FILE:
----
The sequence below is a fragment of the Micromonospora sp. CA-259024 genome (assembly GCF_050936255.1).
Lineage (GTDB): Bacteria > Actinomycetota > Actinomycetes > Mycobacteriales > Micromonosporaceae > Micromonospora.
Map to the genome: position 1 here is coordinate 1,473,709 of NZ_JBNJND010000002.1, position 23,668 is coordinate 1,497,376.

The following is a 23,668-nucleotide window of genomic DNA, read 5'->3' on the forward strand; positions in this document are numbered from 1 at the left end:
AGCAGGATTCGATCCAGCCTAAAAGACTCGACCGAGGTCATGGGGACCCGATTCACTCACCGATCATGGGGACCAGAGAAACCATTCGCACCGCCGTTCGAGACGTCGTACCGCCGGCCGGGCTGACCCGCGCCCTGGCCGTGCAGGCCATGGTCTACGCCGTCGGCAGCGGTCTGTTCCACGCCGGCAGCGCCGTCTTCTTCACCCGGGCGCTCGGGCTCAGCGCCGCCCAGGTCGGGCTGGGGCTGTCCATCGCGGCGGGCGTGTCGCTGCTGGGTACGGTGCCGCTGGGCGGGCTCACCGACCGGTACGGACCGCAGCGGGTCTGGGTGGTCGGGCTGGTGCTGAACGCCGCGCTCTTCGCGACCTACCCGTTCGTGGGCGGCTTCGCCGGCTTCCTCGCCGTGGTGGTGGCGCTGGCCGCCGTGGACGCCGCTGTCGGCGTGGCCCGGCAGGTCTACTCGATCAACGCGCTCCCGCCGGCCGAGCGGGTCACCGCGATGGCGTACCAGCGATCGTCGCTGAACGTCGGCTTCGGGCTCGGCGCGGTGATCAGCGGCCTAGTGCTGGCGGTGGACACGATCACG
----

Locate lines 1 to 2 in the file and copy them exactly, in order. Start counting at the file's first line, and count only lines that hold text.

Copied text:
The sequence below is a fragment of the Micromonospora sp. CA-259024 genome (assembly GCF_050936255.1).
Lineage (GTDB): Bacteria > Actinomycetota > Actinomycetes > Mycobacteriales > Micromonosporaceae > Micromonospora.